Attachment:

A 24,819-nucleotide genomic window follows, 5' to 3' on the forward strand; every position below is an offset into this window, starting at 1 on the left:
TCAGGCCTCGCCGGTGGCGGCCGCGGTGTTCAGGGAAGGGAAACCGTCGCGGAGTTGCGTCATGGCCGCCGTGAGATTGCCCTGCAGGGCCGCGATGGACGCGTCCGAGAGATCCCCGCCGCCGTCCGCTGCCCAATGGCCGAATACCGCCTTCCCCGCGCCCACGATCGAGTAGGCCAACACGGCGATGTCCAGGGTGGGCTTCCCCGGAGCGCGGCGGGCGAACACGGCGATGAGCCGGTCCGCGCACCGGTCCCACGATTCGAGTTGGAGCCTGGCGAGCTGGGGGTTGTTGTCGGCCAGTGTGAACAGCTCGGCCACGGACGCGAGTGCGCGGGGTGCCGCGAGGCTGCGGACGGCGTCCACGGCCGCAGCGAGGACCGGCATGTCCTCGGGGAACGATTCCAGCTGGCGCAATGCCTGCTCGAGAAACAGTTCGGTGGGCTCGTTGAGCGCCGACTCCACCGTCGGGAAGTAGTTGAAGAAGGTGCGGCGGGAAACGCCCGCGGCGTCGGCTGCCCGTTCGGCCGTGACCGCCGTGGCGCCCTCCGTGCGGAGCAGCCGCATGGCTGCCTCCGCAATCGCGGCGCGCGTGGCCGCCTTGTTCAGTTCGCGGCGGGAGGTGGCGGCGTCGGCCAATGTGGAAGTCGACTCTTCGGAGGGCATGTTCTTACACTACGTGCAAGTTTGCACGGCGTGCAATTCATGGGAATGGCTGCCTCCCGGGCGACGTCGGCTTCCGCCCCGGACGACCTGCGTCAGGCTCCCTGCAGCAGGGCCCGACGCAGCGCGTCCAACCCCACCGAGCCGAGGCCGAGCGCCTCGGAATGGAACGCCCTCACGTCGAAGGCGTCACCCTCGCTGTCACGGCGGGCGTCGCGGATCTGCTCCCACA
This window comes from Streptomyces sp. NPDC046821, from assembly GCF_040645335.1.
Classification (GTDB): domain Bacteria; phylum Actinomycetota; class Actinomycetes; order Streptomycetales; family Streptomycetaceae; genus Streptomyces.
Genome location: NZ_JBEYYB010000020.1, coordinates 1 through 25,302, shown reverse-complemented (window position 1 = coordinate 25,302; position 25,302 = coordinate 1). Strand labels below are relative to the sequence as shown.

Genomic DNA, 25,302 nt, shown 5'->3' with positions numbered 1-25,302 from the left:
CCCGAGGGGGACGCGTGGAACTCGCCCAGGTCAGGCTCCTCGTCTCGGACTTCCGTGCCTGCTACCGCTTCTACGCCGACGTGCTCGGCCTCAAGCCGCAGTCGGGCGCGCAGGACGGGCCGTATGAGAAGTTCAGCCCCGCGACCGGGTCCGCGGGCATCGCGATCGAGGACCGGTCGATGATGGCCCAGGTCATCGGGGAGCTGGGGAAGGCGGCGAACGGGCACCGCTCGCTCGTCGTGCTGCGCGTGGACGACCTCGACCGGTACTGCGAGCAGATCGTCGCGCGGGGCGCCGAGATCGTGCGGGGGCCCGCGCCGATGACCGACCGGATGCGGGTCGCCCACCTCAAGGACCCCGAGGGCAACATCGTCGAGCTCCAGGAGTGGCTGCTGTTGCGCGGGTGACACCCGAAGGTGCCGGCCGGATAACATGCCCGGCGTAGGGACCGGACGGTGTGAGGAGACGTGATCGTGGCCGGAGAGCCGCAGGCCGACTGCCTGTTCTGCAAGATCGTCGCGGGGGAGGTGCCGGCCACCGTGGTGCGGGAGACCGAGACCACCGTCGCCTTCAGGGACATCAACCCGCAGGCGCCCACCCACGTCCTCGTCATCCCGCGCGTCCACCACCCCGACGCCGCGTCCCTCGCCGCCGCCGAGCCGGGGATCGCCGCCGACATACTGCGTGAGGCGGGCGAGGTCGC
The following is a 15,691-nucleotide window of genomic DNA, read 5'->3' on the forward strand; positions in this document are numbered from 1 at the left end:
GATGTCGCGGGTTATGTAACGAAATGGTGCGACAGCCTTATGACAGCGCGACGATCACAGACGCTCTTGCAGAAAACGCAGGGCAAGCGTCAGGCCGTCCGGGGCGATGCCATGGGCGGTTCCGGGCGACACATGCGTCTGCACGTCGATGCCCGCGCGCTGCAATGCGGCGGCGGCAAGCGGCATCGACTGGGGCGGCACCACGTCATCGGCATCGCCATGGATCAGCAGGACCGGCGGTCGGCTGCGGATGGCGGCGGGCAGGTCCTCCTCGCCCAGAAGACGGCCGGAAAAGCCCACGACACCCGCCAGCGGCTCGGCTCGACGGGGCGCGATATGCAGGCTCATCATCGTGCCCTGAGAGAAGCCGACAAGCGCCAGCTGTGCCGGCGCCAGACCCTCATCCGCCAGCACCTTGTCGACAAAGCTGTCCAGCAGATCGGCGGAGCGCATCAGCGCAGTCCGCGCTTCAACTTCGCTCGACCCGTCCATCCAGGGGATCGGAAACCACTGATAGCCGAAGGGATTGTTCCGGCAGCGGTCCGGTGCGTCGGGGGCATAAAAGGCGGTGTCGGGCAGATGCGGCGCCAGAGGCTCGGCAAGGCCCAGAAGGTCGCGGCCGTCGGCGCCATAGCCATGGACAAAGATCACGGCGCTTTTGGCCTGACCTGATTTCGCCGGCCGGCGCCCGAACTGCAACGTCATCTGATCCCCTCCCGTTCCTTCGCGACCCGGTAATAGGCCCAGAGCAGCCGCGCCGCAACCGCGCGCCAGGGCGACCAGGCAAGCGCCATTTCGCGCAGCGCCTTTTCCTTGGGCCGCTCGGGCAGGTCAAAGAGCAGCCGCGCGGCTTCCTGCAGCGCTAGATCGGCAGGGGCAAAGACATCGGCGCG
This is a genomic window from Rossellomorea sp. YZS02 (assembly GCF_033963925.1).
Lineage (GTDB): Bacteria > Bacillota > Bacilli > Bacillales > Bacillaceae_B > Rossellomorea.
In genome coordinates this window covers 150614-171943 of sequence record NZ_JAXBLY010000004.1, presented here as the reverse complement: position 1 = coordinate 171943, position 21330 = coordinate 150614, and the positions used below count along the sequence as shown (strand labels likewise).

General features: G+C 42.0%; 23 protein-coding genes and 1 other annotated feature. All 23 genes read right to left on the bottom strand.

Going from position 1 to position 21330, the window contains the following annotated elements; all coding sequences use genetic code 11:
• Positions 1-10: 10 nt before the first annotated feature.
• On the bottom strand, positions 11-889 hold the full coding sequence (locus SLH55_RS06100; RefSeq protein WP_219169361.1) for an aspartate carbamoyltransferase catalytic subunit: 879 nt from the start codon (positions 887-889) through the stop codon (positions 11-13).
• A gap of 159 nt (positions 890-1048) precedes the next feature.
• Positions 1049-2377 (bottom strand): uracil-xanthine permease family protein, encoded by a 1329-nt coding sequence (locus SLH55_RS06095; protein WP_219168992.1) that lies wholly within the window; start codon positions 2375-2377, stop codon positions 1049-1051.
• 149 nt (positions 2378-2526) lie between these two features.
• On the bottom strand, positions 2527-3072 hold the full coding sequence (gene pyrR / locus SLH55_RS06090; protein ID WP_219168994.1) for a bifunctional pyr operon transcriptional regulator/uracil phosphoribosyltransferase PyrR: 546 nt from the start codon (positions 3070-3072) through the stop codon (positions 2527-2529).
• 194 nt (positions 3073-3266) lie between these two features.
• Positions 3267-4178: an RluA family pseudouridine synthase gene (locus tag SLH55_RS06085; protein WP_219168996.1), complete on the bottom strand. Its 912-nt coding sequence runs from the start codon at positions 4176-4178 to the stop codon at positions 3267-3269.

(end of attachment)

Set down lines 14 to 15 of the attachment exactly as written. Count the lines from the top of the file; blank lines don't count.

Going from position 1 to position 21330, the window contains the following annotated elements; all coding sequences use genetic code 11:
• Positions 1-10: 10 nt before the first annotated feature.